A party. A popup art installation. A conversation, or a set of them, in something we like to call S P A C E. This time, DK and friends are gathering for an informal party to share with new guests the feeling of going into the unknown, looking around, finding a story, and sharing it out. We’re celebrating zines and zine culture.
We’re connecting with people we know already, and inviting new acquaintances to join us. DK makes Connecting and interconnecting you. A remarkable, once-off event lies ahead–the question is, will you experience it? Take the S P A C E challenge. Meet us in real life for a special event like no other on the 2F of FEEKA. Explore, experience, connect, and discover. That’s what we’re doing, at 15 September’s party ‘Art of the Z I N E.’
Zines. Conversation. Real life.
Art of the Z I N E
A popup art installation
“ZINES” adalah koleksi artikel pendek yang disebarkan dengan quantiti yang kecil. Dalam era dimana berita internet yang boleh mengelirukan dan tidak benar #fakenews, “Zines” boleh membawa gambar dan kata-kata yang benar dan tidak ditapis. “Zines” juga membolehkan kita menyampaikan pendapat dan cerita antara satu sama lain.
Zines. Conversation. Real life. In an age where the internet can confuse and lie to us, ‘zines’ (xeroxed short publications we make ourselves and give our friends) give us a tangible grip on the *here and now*, and remind us that at the end of the day, *we* get to create and write our own stories: the stories of our lives, the stories that remind us who we are. Eat. Drink, and relax with us and others interested in zines, zine culture, DIY publishing, meeting new people, and trying new things. Hosted by artist Dipika Kohli, Design Kompany.
FEEKA Coffee Roasters
19 Jalan Mesui
Kuala Lumpur 50200
This event will be hosted by our founder and creative director, Dipika Kohli. She is an author and artist. She was an editor for newspapers in southwest Ireland and in Seattle, WA USA. Dipika was a speaker at TEDx (watch) and a guest author interviewed live on NPR (listen). Lately, she’s hosting Atelier S P A C E to bring people who love to write, talk together, and learn new things into conversation salons and workshops in which they can co-create short, 8-page zines. Discover the collection, S P A C E, at http://designkompany.com/space-the-zine.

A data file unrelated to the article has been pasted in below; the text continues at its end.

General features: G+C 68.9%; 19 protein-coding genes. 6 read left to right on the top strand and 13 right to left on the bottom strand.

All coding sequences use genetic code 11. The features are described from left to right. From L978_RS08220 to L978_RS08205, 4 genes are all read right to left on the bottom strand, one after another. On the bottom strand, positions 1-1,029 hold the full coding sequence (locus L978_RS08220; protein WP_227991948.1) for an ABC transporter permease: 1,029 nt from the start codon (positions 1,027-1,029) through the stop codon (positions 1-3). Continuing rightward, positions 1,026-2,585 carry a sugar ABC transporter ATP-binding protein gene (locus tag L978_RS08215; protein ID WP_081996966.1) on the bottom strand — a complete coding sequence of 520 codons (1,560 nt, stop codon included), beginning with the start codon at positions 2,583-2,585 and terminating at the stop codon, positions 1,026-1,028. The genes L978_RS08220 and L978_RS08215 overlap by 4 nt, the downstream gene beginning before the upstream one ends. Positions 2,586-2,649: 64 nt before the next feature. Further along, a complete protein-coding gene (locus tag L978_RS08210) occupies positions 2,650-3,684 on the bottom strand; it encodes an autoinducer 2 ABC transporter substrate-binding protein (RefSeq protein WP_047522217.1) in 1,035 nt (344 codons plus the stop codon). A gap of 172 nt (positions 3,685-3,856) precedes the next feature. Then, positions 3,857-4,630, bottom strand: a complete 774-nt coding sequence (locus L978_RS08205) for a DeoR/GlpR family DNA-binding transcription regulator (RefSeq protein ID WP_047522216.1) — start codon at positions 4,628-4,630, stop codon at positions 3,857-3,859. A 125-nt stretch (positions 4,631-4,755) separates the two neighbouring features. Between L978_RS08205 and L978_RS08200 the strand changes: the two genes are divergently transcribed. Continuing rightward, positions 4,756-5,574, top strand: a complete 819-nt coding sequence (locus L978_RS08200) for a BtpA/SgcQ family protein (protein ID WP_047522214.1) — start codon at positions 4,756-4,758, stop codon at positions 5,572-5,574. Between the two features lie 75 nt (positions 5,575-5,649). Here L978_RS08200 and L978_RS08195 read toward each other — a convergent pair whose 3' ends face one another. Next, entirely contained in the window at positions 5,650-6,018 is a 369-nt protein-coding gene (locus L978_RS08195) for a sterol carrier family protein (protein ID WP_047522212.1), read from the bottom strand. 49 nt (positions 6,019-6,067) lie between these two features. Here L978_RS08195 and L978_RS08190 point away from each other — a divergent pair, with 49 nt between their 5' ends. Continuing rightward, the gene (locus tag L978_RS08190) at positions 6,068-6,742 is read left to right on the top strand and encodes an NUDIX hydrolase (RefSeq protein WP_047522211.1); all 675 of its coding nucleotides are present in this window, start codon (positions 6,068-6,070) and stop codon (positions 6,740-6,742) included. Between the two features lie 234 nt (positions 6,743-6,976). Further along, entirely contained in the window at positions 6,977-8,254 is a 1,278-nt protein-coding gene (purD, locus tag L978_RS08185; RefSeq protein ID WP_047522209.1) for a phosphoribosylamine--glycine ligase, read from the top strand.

** Special thanks to KJoe Wong for his help on the Malay descriptions. Also to Alex Anthony at Feeka for co-hosting Atelier S P A C E | KL events with us.
PIENOISLEHTIEN TEKEMINEN on Suomessa vielä harvinainen harrastus. Työpajassa tutustut lehtien tekemisen mahdollisuuksiin ja opit taittelemaan ja tekemään uniikkeja tai monistettavia vihkosia. Sisältö voi olla kuvia, tekstiä tai ehkäpä pieni tarina. Millaisen lehden sinä voisit tehdä? Pajaan osallistuminen ei vaadi aiempaa kokemusta tai valmista ideaa. Ohjaajana taiteilija Dipika Kohli, Design Kompany (US). Ohjaus suomeksi ja englanniksi. €15 (hinta sisältää materiaalit, sekä kahvin). Tämä tapahtuma on 16-vuotiaille. Mukana voi tuoda myös omia aikakausi- ja sanomalehtiä sekä askartelutarvikkeita kuten sakset. http://heikesa-oulu.eventbrite.com
Zines. Conversation. Real life. In an age where the internet can confuse and lie to us, ‘zines’ (xeroxed short publications we make ourselves and give our friends) give us a tangible grip on the *here and now*, and remind us that at the end of the day, *we* get to create and write our own stories: the stories of our lives, the stories that remind us who we are. Inspired by summer in Finland, DK and friends are gathering our summer memories at this once-off popup art installation and zinemaking atelier. Reminisce. Make. Eat. Drink, and relax with us to put together your own 8-page zine. We’ll show you how. Content may be images, text or pieces of a small story. No prior experience necessary, ages 16+. Hosted by artist Dipika Kohli, Design Kompany. €15 (price includes materials, plus coffee). You can also bring your own seasonal periodicals, newspapers and craft supplies like scissors. Limited seats. More info and how to book your ticket is at: http://heikesa-oulu.eventbrite.com